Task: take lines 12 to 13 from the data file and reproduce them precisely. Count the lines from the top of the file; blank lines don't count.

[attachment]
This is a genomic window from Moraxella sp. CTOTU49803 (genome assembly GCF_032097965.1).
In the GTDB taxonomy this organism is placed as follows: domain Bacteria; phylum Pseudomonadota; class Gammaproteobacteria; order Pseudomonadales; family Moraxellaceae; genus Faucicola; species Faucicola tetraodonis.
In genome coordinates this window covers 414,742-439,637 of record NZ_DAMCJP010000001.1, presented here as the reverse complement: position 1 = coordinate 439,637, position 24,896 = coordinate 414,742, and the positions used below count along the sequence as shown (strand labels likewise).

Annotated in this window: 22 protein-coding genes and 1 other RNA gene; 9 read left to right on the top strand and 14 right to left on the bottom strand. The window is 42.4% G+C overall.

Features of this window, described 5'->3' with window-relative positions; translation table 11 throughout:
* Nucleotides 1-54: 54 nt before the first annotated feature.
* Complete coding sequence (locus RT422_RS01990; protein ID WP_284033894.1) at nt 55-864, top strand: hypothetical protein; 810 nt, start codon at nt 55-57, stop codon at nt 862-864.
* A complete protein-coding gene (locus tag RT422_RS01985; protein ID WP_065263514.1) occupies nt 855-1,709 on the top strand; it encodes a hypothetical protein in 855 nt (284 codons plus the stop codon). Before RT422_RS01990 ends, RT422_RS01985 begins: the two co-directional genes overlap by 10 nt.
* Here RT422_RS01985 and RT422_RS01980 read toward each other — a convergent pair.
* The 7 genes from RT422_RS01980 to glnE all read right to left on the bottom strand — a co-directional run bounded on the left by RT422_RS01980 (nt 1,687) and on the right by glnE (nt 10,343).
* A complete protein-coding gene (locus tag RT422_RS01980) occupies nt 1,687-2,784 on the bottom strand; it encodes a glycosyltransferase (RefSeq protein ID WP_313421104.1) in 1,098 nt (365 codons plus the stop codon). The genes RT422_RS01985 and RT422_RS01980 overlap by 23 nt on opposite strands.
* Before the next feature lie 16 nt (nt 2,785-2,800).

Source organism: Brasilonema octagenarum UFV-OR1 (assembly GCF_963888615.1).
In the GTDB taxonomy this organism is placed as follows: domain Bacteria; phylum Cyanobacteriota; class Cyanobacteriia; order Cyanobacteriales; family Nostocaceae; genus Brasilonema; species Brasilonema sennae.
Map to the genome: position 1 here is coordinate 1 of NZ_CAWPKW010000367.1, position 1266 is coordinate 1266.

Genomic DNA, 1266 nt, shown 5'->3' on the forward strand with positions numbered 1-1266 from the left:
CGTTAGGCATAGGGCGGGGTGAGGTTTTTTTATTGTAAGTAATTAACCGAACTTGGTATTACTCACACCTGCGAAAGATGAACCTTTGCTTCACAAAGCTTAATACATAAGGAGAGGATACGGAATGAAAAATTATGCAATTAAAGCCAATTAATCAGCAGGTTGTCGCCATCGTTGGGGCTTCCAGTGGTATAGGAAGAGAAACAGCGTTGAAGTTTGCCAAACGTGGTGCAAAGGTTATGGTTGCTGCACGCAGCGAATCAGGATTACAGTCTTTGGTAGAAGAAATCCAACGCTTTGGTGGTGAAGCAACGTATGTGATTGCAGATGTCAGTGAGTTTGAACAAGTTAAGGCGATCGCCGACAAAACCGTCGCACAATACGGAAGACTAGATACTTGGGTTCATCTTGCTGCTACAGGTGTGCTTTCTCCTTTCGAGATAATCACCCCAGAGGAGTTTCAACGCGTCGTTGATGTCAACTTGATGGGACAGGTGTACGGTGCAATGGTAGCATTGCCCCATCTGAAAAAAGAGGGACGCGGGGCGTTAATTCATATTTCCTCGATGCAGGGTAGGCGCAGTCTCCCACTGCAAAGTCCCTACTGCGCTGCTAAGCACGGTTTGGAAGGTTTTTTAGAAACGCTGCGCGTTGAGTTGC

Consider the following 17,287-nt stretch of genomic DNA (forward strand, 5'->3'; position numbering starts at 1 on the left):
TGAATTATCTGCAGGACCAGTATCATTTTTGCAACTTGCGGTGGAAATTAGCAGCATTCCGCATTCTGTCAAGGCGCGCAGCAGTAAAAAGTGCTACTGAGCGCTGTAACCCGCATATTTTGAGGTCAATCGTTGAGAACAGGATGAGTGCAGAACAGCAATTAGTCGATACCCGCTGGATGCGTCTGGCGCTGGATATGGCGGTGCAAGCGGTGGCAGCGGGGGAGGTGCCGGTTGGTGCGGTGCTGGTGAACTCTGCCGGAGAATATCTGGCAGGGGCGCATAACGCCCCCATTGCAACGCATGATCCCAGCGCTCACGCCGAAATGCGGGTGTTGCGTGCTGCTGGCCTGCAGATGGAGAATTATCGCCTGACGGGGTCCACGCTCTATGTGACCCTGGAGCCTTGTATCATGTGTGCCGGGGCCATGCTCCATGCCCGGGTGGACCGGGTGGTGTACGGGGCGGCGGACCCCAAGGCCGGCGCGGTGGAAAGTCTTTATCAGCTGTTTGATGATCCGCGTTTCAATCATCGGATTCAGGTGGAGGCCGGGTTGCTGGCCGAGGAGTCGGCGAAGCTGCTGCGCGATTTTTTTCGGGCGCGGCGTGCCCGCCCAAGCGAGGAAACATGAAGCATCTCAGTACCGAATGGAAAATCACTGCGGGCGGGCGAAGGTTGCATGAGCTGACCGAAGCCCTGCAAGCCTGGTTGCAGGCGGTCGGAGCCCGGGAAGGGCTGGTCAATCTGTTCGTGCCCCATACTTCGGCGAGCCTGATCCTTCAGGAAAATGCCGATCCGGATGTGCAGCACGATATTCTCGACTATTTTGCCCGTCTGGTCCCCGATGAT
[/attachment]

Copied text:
* Before the next feature lie 16 nt (nt 2,785-2,800).

Source organism: Brasilonema octagenarum UFV-OR1 (assembly GCF_963888615.1).